Arizona Interfaith Network and their education coalition partners have halted the lowest so-called “flat tax” ever enacted by a state. By demanding a referendum on Senate Bill 1828, the coalition stopped the destructive reworking of Arizona’s tax code that would have reduced revenue by over $1 billion annually, putting future generations of Arizonans at risk. Instead the tax cut proposal will be referred to the 2022 ballot.
National anti-tax groups see Arizona’s tax legislation as a path to replicate, as evidenced by op-eds by the likes of Grover Norquist touting Arizona as a “national model”. This puts AIN’s fight into a larger context of citizens demanding responsible stewardship and preservation of state budgets that should be put to work for the good of their state, even in the face of well-funded outside interest groups.
The utter lack of political will to invest in future generations has got to stop.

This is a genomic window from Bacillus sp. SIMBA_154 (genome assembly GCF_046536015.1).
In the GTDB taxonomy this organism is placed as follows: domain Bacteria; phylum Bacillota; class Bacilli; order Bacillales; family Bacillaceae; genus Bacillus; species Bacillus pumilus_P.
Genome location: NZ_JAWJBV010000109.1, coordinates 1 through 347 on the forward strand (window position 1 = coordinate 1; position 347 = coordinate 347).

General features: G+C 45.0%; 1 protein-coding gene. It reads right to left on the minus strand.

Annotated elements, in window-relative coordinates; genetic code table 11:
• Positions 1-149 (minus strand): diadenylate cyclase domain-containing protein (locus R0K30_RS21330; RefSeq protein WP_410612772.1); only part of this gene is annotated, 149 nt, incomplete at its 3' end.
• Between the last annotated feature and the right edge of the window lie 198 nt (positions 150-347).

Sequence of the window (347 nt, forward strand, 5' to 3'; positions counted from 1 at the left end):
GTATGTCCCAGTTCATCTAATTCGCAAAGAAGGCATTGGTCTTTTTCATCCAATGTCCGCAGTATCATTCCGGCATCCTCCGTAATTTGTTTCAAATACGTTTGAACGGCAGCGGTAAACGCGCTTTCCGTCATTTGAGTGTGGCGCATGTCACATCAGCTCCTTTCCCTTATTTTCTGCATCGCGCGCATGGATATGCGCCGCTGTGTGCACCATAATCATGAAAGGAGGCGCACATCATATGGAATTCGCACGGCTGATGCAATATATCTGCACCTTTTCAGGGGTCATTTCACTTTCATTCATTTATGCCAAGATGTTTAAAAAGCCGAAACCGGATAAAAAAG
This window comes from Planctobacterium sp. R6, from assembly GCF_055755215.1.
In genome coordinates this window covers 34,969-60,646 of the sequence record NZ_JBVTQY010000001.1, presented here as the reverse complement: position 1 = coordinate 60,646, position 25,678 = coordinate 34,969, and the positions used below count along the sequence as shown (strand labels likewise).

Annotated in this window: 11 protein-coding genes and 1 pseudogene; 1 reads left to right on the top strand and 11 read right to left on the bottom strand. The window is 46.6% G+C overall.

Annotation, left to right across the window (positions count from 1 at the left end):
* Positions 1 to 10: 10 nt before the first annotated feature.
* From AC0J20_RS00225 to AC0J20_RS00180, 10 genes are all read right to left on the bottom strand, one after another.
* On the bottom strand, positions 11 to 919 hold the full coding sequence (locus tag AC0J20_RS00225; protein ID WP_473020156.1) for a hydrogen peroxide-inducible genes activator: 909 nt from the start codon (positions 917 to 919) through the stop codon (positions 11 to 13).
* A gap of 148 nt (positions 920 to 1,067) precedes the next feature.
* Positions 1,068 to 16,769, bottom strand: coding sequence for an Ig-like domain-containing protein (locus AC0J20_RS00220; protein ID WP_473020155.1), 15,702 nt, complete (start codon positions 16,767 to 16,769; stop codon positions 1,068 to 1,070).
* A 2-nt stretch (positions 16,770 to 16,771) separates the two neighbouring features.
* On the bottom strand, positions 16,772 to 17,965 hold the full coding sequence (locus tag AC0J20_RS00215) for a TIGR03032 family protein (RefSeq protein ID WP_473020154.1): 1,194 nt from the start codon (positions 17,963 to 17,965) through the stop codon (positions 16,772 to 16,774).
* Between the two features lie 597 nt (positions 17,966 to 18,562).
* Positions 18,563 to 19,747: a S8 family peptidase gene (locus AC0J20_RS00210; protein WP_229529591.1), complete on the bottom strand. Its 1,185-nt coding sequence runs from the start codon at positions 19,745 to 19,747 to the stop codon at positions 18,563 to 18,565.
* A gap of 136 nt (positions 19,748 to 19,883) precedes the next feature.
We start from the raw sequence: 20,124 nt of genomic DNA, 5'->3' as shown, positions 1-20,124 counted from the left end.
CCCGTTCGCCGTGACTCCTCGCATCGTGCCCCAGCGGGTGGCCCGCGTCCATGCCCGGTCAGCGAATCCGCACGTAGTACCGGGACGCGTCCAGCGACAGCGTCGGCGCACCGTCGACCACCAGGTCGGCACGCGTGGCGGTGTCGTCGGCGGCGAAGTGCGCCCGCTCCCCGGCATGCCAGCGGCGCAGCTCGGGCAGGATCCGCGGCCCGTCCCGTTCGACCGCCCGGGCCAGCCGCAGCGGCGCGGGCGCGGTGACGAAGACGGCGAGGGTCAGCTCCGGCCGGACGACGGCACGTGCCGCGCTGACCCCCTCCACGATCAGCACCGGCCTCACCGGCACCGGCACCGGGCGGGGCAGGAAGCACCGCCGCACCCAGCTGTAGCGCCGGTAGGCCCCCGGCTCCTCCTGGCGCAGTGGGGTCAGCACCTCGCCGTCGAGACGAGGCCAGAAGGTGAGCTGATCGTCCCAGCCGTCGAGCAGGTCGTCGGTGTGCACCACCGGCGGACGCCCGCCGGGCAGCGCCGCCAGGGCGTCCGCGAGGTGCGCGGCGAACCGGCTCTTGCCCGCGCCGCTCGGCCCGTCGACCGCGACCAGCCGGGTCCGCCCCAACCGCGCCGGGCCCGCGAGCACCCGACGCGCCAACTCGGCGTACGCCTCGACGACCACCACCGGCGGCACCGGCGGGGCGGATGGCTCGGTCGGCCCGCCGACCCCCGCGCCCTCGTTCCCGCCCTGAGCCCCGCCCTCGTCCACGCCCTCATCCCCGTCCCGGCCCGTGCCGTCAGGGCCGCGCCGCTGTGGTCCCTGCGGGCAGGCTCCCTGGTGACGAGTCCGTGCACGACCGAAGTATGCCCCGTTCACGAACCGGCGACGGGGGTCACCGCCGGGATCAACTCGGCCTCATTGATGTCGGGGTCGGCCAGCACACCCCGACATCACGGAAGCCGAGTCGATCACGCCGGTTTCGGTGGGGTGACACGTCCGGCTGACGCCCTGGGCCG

Rev. Jeff Procter Murphy, a leader with Valley Interfaith Project, said at the press conference, “This has got to stop – this utter lack of political will to invest in future generations has got to stop. For too long we have neglected our responsibility to future generations. …
"They’ve decided to radically restructure our tax code to reward the very wealthy on the backs of everyone else. They did so on the narrowest of margins, and they thought we wouldn’t notice. This is an affront to the voters of our state. It’s an insult to our teachers, and it’s a direct attack on the very people that all of us, people of faith, are instructed to protect: children, the vulnerable, those who live on the margins and who have suffered the most in this pandemic.”
[In photo, Rev. Jeff Procter Murphy; photo credit InvestInAZ Campaign video]
School Advocates Turn in Petitions to Overturn Arizona's $1 Billion Tax Cut, The Arizona Republic [pdf]
Petitions Turned in, Apparently Will Force Public Vote on Arizona Tax Cut, Arizona Daily Star [pdf]
Foes of Massive Arizona Tax Cuts File to Block Them, Associated Press [pdf]